Interview: Sophia Banks Talks About Directing Short Film ‘Proxy’

Sophia Banks’s short film Proxy focuses on a woman who gets more than she bargained for in her life of work. Proxy has screened at multiple the Oscar-qualifying film festivals including HollyShorts Film Festival, Lone Star Film Festival, Louisville International Festival of Film, and Los Angeles Lift-Off Film Festival.  

Interview by Anna Harrison

Could you explain the timeline of this movie to me? When did you first get the idea, and how long did it take to get from the idea to filming to distribution?

Last year, some good friends of mine, Dominick Joseph Luna and Emma Booth and I were chatting and realized that they were coming to LA where I was living at the time. We always had wanted to do a project together but never found the right time or place to do it. Dominick had some great concepts he pulled from research and one of them was based off of the idea of boutique services they’re offering in Japan right now: “people for hire” that could stand in for someone to fulfill a role. I loved the idea and we developed the story. Once they arrived in LA we decided to just go for it. We put together the team in a few short weeks and shot it over the last day of February and the first day of March, just before the lockdown hit. We were really fortunate to have gotten it done just before because we were able to complete the editing and the rest of post production remotely, which worked really well.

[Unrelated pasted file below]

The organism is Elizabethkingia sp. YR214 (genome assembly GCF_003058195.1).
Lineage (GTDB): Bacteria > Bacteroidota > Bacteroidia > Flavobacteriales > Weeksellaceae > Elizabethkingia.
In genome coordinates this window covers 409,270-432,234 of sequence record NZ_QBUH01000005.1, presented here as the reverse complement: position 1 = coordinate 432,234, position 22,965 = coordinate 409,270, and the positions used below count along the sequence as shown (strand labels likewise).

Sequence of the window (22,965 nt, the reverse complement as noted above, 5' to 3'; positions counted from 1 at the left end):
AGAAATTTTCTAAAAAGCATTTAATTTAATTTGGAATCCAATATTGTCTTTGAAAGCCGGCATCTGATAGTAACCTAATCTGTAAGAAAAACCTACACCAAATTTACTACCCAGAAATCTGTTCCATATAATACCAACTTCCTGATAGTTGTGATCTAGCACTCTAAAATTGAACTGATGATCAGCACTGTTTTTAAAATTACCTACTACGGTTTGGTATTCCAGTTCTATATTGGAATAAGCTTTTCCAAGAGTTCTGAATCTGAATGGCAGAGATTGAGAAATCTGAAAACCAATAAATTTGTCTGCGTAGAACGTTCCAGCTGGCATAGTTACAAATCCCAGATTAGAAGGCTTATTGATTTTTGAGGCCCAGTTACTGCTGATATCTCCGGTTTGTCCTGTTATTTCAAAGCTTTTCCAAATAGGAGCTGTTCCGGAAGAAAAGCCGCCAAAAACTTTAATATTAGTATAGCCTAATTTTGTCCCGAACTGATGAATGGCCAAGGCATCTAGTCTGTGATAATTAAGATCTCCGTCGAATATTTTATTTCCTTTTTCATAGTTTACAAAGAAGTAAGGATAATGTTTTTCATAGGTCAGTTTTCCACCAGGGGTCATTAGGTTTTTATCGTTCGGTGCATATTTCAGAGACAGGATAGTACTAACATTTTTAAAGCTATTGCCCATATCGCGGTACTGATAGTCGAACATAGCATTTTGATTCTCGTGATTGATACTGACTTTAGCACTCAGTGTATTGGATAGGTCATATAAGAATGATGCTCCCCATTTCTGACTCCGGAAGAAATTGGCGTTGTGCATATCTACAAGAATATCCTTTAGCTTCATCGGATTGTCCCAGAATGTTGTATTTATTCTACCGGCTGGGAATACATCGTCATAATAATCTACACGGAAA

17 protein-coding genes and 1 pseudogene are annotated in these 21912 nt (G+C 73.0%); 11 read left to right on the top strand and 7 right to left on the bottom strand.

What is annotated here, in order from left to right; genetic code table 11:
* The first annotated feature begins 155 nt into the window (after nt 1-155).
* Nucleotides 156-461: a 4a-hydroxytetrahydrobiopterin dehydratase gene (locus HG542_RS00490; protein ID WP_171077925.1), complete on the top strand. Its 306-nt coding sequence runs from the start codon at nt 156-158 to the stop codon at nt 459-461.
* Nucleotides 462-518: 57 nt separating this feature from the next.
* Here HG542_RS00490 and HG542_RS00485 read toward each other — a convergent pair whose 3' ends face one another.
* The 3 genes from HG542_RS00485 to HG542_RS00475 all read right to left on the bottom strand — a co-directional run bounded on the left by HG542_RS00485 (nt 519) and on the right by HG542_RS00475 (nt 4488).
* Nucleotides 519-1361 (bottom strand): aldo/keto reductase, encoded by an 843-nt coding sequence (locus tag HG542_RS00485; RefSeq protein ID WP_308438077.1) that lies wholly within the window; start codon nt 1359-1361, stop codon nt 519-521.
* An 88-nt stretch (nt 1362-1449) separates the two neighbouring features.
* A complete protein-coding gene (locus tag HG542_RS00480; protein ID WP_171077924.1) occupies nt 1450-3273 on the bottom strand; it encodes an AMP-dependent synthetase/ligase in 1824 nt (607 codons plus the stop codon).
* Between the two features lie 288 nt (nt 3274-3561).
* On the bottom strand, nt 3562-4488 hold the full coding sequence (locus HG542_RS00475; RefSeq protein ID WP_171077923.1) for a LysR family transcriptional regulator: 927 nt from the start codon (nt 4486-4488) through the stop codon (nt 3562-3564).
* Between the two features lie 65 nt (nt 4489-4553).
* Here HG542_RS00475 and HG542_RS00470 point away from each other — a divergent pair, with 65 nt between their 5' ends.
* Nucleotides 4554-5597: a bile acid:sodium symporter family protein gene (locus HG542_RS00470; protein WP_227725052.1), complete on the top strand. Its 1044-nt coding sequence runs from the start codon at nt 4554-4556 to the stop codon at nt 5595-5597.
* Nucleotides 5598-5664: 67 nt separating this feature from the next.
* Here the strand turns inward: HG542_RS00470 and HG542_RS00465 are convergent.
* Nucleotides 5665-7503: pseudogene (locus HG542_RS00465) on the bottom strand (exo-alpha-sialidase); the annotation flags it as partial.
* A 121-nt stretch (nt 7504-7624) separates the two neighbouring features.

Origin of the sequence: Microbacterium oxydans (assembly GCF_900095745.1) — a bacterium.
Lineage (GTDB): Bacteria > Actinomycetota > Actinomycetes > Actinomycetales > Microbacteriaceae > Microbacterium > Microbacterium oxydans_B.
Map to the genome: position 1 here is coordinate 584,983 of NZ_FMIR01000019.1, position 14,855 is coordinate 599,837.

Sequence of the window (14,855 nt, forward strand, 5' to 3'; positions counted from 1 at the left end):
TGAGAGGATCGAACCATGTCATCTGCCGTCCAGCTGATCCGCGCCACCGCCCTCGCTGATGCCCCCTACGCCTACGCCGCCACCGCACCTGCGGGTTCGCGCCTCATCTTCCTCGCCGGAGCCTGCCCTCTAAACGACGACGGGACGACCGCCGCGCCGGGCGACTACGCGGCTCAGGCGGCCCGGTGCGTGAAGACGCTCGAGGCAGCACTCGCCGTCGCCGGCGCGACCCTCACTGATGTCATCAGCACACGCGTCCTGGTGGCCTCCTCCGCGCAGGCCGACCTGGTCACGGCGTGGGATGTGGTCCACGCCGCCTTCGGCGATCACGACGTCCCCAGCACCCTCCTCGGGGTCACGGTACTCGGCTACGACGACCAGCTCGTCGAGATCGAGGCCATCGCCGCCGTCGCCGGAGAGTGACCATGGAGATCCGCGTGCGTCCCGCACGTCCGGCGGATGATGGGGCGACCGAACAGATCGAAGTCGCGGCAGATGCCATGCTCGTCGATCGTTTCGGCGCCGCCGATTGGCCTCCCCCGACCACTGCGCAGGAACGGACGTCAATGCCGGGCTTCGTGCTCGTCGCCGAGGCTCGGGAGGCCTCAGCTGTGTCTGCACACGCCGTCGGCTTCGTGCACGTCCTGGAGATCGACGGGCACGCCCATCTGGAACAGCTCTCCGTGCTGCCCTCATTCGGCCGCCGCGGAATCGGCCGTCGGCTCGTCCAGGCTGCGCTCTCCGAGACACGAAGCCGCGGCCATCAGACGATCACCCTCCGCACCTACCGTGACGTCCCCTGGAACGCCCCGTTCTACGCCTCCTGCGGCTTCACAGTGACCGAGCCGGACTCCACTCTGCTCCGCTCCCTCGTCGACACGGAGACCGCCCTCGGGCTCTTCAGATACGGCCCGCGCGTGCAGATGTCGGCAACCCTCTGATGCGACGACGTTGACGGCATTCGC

Were there any major script changes from conception to end?

Funny enough, there weren’t too many changes that we made. We really stuck with the original vision, which was to showcase Victoria (Booth) as this woman who is struggling with her own disconnect and internal turmoil as she is being beaten down emotionally and physically through these increasingly terrifying scenarios. 

Performance is a big theme throughout your film, especially with regards to gender, sex, and the intersection of those. Would you mind talking a bit more about that and how you discuss those ideas in your film?

I think that I always like to touch on those because underlying these stories I like to tell is the underlying idea of “freedom”. In Proxy, Victoria faces the entrapment of a job that she feels obligated to do, put in situations thrown at her that she may or may not agree with — but she has to do it, it is her job after all. The journey she goes through is eye opening in that I hope others might take away from it a little semblance of what our hero experiences: the heroes own self realization and expression of that truth. 

What were the biggest challenges in creating a slightly futuristic world that still needed to feel familiar? Did you ever consider making it “harder” sci-fi?

It is interesting because for my first short film Unregistered, I really heavily designed and created an entirely futuristic world. We have over 300 special effects in that short film that I put a lot of thought into it. It was unmistakable that it was in fact set in a future Dystopian society.